Regular screenings are the best way to prevent and detect colon and rectal cancer early. While colorectal cancer is the third most commonly diagnosed cancer among men and women in the U.S., it is also highly treatable when caught in the beginning stages.
Colorectal cancer rarely causes symptoms when it first develops. That is why a screening test, called a colonoscopy, is so important. A colonoscopy can detect cancer early and find precancerous polyps—abnormal growths in the colon or rectum — so they can be removed before turning into cancer. Everyone who is eligible should have a colonoscopy beginning at age 50.
“If we do a colonoscopy on 100 people at the age of 50, as many as 30 people will have precancerous polyps,” says Kelly Krueger, MD, a gastroenterologist at Summit Medical Group (SMG). “A colonoscopy allows us to find these growths and remove them before they turn into something bad 10 years down the road.”
What is a colonoscopy?
- This 30-minute test allows your doctor to look at the inside of your colon and rectum for any signs of cancer or small growths called polyps that can become cancerous over time.
- You will be sedated with a light anesthesia for about an hour and sleep through the procedure.
- A flexible tube called a colonoscope with a tiny camera on the end is inserted into your rectum. The camera sends pictures to a small TV screen.
- If your doctor finds polyps, they may be removed during the procedure. This will lower your risk of developing cancer in the future.
- Abnormal growths, such as large polyps or tumors, may be biopsied or removed and sent to the laboratory for testing.
- The test is typically repeated every 10 years unless you are at high risk for colon cancer.
How I prepare for my colonoscopy?
- Your bowels must be completely empty to get clear pictures of the colon and rectum.
- During your phone call with the doctor’s office you will be given instructions for bowel prep.
- The day before the procedure you will be on a liquid-only diet.
- You will be given a substance to drink that contains laxatives. This will make you go to the bathroom frequently and help clean out your bowels.
How will I feel after the procedure?
- You may feel tired.
- You may experience minor bloating.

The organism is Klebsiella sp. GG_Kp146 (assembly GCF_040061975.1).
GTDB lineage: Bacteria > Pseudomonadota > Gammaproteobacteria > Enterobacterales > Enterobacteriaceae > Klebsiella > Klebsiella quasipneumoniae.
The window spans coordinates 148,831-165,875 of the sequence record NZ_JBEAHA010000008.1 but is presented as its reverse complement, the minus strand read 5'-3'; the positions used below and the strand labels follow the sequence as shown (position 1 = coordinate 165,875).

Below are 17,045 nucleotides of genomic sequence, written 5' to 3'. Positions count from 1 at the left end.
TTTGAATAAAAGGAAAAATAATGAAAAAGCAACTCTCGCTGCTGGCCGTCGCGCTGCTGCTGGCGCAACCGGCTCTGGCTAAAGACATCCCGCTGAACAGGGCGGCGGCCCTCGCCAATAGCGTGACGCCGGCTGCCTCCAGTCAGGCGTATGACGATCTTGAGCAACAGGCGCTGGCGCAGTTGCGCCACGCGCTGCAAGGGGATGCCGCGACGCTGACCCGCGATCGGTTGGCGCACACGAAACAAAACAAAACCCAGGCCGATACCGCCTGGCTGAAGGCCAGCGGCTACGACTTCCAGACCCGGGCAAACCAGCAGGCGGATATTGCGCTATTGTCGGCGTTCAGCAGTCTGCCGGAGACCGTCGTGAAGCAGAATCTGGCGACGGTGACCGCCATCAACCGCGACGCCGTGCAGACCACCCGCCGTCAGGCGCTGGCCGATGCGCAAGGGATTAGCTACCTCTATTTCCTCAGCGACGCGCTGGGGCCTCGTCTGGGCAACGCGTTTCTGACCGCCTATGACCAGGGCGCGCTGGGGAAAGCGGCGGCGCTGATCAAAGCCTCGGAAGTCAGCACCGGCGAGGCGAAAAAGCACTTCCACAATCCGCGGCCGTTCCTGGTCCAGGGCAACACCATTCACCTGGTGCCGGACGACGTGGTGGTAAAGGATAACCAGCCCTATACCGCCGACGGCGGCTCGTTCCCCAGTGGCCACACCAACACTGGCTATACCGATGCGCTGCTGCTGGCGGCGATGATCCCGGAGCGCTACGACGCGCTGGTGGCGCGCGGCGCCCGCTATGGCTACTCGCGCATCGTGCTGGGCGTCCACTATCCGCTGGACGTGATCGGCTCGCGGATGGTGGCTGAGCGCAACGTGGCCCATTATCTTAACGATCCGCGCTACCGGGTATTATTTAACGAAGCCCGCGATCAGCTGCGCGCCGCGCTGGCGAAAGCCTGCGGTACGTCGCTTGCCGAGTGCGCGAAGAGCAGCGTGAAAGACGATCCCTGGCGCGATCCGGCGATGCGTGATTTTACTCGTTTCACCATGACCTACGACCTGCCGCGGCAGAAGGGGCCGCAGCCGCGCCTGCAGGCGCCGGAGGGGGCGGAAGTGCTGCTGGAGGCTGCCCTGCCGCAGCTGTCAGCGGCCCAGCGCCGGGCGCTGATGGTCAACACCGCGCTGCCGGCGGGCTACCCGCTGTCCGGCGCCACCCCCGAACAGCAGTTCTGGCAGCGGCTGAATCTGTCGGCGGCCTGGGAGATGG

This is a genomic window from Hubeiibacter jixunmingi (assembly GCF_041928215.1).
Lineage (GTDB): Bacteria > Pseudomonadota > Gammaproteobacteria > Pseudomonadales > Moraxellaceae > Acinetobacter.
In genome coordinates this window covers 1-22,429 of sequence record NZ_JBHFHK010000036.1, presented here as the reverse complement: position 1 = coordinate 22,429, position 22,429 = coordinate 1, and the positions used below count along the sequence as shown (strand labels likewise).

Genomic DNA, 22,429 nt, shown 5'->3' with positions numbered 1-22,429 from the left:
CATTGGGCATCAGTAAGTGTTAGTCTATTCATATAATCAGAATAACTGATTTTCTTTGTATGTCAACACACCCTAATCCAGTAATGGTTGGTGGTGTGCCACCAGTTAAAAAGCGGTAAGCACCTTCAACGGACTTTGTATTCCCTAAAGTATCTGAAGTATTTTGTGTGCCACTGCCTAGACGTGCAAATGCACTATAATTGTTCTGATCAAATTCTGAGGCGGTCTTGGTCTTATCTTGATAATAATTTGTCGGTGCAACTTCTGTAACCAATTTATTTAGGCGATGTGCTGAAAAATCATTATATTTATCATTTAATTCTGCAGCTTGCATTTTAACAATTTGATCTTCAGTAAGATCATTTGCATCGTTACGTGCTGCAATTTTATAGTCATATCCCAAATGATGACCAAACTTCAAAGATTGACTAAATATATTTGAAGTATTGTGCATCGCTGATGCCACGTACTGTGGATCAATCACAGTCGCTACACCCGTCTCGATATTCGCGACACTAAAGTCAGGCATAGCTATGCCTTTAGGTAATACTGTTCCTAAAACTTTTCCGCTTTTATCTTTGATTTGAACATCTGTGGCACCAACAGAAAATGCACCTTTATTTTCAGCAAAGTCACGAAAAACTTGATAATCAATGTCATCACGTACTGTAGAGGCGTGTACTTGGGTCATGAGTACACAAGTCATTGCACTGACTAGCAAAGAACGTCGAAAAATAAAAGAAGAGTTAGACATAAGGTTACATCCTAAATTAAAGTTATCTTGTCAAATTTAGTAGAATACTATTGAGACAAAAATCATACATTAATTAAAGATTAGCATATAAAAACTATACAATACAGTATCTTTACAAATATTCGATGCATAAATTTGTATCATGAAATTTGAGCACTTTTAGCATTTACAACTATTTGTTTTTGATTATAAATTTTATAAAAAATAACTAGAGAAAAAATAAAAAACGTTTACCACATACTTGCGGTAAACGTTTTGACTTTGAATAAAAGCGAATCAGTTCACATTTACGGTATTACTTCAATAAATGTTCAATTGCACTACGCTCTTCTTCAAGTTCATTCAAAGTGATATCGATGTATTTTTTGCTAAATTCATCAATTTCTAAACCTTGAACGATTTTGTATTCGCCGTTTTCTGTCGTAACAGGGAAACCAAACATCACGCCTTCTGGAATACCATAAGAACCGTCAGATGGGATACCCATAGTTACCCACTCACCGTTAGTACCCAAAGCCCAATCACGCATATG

- A family member or friend will need to drive you home.
- You will not be able to work for the remainder of the day.
I have heard about other noninvasive screening methods for colon cancer. Why is a colonoscopy best?
- Cologuard is a noninvasive stool test that can find hidden blood in your stool and identify changes in your DNA that are signs of cancer.
- Unlike a colonoscopy, stool tests cannot identify and remove precancerous polyps.
- A colonoscopy continues to be the gold standard for colon and rectal cancer screening. Patients who are eligible and able to be sedated should have the procedure.
- Cologuard is about 90 percent accurate when detecting colon cancer. If a stool test is positive, your doctor will send you for a colonoscopy.
COMING SOON TO SMG: Direct Access Colonoscopy
SMG’s new direct access colonoscopy scheduling tool will make prevention even easier for patients. The service is designed for patients, ages 50 to 75, who are in generally good health and not actively experiencing symptoms, such as rectal bleeding or abdominal pain. A referral from a primary care physician is not required and there is no need for a pre-procedure appointment in most instances.
How will Direct Access Colonoscopy work?
- Patients will be able to sign up for a colonoscopy directly through SMG’s online tool. You do not need a referral.
- The system will match you with a local physician, or you can request a doctor you already know.
- Within five business days, the physician’s office will call you to complete a 10-minute colonoscopy assessment questionnaire.
- If you are eligible for the procedure, an appointment will be scheduled.
- During the phone call, a nurse will explain how you need to prepare your bowel for the procedure.
Who is eligible for a Direct Access Colonoscopy?
- Anyone over 50 years old who is in generally good health.
- If you have medical problems and are not in good health you may still need a colonoscopy, but an appointment with a gastroenterologist will need to be done first.
- If you have a family history of colorectal cancer or inflammatory bowel diseases, such as ulcerative colitis or Crohn's disease, you may need to be screened before age 50.
Talk to your physician about the right time to start.
If you are over 75 years old, have difficulty with anesthesia, a history of bleeding disorders or sleep apnea, or medical conditions that affect the heart, lung, liver or kidney, please talk with your doctor about whether you are eligible for a colonoscopy.
“The easier we make the procedure, the more patients will be screened,” says Dr. Krueger. “Direct access colonoscopy is designed to make screening for colon and rectal cancer as convenient as possible for healthy patients who are busy and do not need a pre-procedure appointment.”
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